Apart from the need to keep good personnel records for example, sickness absence and time off you must keep various documents in order to comply with Health & Safety requirements. So how do you know if your business is one that requires a written health and safety policy? And, if you need one, what areas should it cover?

Legal requirements

The governing legislation in this area is the Health and Safety at Work etc Act 1974 (HSWA). It says that any employer with five or more employees must have a written health and safety policy in place. If an HSE inspector pays a company a visit, it is the first document he will ask to see. But what if you don’t have one available for his inspection? Under the Health and Safety (Offences) Act 2008, failure to have one could mean prosecution. The maximum fine the courts can impose is £20,000, plus up to 12 months’ imprisonment, or both.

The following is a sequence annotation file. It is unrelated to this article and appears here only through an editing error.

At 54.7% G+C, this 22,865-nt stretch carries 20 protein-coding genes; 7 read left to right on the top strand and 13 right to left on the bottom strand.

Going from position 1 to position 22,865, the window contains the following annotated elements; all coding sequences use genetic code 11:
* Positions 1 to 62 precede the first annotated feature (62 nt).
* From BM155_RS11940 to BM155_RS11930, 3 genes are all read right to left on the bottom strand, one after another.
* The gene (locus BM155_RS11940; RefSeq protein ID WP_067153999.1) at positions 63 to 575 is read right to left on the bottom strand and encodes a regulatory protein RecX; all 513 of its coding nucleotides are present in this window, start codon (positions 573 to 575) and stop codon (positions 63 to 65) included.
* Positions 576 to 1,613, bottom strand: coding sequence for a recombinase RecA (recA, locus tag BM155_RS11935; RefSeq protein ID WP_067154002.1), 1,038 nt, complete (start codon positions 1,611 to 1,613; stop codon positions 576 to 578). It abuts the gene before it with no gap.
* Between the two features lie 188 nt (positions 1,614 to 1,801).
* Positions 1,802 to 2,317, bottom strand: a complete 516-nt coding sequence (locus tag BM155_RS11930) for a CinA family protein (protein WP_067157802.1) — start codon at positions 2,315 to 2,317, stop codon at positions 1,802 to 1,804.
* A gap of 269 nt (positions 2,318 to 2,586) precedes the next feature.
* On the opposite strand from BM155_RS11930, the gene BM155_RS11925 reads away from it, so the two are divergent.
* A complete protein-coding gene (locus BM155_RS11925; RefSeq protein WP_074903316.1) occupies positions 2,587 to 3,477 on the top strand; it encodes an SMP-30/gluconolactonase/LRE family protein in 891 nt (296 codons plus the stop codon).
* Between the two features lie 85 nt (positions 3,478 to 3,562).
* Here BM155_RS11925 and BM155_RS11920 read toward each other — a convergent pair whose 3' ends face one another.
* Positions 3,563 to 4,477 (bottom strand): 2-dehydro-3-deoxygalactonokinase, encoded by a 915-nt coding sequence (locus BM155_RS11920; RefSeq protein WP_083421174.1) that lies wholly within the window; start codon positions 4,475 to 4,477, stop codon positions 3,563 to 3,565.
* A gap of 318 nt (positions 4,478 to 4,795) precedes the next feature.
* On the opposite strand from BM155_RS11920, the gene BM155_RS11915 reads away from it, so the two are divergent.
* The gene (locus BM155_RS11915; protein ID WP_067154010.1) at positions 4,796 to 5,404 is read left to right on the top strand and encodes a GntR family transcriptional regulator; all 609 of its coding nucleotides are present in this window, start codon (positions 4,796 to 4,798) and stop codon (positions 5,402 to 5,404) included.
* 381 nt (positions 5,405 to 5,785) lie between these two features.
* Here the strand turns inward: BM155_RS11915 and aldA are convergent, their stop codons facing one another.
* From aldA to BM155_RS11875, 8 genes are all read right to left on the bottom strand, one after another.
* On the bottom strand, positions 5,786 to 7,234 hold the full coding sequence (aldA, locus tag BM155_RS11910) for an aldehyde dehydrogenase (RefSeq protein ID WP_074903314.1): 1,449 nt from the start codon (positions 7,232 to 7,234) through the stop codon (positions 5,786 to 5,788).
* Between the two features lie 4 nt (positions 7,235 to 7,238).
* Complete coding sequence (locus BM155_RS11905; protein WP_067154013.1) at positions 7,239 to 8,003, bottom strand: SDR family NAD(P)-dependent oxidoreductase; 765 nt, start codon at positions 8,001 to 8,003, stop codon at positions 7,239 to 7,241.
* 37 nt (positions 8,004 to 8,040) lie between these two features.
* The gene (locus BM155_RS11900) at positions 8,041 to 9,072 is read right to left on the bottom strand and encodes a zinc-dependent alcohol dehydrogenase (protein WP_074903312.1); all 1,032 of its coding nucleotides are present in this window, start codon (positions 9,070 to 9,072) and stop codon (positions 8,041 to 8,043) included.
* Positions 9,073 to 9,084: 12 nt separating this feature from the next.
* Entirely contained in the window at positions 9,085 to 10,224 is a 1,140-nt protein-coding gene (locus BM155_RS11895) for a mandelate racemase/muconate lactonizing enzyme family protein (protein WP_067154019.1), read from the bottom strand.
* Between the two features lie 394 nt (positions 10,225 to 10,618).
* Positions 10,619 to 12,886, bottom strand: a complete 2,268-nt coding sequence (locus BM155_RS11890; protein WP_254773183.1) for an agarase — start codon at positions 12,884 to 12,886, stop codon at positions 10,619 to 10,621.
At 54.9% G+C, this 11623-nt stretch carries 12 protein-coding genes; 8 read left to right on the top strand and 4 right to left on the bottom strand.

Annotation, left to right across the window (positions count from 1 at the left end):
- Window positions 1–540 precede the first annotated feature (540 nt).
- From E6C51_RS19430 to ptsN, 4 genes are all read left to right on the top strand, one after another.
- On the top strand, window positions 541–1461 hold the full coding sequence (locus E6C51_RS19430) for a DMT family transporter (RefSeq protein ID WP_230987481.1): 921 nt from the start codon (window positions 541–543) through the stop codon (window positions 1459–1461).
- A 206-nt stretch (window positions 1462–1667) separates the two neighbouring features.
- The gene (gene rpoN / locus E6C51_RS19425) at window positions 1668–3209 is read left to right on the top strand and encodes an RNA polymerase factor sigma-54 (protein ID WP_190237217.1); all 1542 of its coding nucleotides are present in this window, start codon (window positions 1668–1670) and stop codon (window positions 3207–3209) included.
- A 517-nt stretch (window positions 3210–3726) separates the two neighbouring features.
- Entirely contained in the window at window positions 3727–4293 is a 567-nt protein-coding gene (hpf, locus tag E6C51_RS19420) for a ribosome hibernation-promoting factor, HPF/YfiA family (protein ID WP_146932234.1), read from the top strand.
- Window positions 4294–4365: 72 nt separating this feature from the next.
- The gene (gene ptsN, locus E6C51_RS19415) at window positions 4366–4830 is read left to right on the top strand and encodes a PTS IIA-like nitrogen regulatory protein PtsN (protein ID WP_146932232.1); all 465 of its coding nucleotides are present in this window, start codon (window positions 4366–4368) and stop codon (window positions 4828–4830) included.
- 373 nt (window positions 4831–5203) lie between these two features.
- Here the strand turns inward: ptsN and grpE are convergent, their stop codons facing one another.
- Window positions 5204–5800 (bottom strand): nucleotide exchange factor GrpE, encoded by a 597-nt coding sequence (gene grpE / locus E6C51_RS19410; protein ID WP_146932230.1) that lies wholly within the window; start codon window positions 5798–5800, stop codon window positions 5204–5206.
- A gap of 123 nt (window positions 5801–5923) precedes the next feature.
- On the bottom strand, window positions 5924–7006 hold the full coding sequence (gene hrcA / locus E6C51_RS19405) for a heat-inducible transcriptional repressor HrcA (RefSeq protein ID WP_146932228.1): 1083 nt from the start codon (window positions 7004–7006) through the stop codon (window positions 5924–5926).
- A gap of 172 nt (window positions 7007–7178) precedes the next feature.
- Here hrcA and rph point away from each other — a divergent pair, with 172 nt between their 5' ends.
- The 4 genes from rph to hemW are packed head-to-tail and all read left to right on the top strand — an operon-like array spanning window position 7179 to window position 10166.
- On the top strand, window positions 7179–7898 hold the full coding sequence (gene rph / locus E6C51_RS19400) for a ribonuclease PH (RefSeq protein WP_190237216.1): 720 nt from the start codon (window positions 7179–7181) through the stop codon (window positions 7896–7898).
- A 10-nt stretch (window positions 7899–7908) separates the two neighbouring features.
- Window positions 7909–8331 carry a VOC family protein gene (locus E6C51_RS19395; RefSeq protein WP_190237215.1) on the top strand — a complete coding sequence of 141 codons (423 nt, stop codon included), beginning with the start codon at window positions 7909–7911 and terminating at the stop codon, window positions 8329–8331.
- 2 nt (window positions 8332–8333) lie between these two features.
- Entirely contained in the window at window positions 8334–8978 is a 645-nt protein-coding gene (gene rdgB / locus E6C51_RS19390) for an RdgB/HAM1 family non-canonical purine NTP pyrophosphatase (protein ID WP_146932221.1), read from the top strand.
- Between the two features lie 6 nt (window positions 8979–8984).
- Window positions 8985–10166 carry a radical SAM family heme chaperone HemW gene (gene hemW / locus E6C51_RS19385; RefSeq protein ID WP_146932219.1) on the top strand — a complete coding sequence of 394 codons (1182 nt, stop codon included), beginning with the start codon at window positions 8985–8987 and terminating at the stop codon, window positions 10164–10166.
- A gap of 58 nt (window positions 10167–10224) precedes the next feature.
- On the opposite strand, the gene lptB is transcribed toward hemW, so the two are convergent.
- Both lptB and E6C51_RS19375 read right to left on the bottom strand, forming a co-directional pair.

Policy must-haves

To fully comply with the HSWA, your policy must contain:

l Responsibilities it must specifically name those individuals responsible for health and safety matters for example directors and managers, as well as stating general employee duties.

l Consultation it should set out how you will consult with staff over any issues for example, via a health and safety committee, or regular updates.

l Risk management any significant risks that staff could be exposed to for example chemicals must be identified and the way you will manage them clearly set out.

l Training you must give full details of what training will provide and maintain a safe workplace and what emergency procedures will be implemented.

Note: the policy should be signed and dated by a company director or owner.

New style of policy